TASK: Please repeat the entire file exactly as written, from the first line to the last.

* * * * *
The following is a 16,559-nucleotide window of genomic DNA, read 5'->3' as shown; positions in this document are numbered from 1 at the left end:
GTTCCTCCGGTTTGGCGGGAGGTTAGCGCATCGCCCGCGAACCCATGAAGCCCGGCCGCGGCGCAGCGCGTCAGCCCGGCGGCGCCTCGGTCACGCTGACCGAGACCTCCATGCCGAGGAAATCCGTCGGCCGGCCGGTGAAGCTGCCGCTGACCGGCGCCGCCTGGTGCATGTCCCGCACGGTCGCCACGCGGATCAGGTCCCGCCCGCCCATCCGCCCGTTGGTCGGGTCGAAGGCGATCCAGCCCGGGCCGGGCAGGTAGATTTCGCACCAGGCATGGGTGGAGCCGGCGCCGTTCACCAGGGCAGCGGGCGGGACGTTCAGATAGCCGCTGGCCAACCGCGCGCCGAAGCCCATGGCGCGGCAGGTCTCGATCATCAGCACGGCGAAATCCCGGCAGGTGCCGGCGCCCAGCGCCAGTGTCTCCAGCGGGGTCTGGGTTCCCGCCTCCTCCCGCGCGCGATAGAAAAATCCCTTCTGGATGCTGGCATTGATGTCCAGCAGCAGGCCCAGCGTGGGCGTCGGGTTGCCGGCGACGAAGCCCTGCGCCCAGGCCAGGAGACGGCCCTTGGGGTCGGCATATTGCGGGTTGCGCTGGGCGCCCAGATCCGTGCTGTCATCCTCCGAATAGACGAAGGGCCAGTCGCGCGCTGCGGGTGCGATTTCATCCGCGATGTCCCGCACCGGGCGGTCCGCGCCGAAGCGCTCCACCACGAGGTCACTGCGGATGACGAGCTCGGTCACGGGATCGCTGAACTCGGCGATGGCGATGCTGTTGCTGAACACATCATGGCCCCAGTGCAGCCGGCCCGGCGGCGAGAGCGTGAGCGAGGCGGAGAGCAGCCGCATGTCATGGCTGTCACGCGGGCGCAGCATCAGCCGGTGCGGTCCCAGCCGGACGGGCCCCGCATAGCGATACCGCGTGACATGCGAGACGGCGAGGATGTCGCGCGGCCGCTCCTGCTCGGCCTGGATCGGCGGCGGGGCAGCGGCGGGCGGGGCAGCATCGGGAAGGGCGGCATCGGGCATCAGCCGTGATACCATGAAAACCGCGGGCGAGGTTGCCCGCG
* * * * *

The following is a 16,559-nucleotide window of genomic DNA, read 5'->3' as shown; positions in this document are numbered from 1 at the left end:
GTTCCTCCGGTTTGGCGGGAGGTTAGCGCATCGCCCGCGAACCCATGAAGCCCGGCCGCGGCGCAGCGCGTCAGCCCGGCGGCGCCTCGGTCACGCTGACCGAGACCTCCATGCCGAGGAAATCCGTCGGCCGGCCGGTGAAGCTGCCGCTGACCGGCGCCGCCTGGTGCATGTCCCGCACGGTCGCCACGCGGATCAGGTCCCGCCCGCCCATCCGCCCGTTGGTCGGGTCGAAGGCGATCCAGCCCGGGCCGGGCAGGTAGATTTCGCACCAGGCATGGGTGGAGCCGGCGCCGTTCACCAGGGCAGCGGGCGGGACGTTCAGATAGCCGCTGGCCAACCGCGCGCCGAAGCCCATGGCGCGGCAGGTCTCGATCATCAGCACGGCGAAATCCCGGCAGGTGCCGGCGCCCAGCGCCAGTGTCTCCAGCGGGGTCTGGGTTCCCGCCTCCTCCCGCGCGCGATAGAAAAATCCCTTCTGGATGCTGGCATTGATGTCCAGCAGCAGGCCCAGCGTGGGCGTCGGGTTGCCGGCGACGAAGCCCTGCGCCCAGGCCAGGAGACGGCCCTTGGGGTCGGCATATTGCGGGTTGCGCTGGGCGCCCAGATCCGTGCTGTCATCCTCCGAATAGACGAAGGGCCAGTCGCGCGCTGCGGGTGCGATTTCATCCGCGATGTCCCGCACCGGGCGGTCCGCGCCGAAGCGCTCCACCACGAGGTCACTGCGGATGACGAGCTCGGTCACGGGATCGCTGAACTCGGCGATGGCGATGCTGTTGCTGAACACATCATGGCCCCAGTGCAGCCGGCCCGGCGGCGAGAGCGTGAGCGAGGCGGAGAGCAGCCGCATGTCATGGCTGTCACGCGGGCGCAGCATCAGCCGGTGCGGTCCCAGCCGGACGGGCCCCGCATAGCGATACCGCGTGACATGCGAGACGGCGAGGATGTCGCGCGGCCGCTCCTGCTCGGCCTGGATCGGCGGCGGGGCAGCGGCGGGCGGGGCAGCATCGGGAAGGGCGGCATCGGGCATCAGCCGTGATACCATGAAAACCGCGGGCGAGGTTGCCCGCG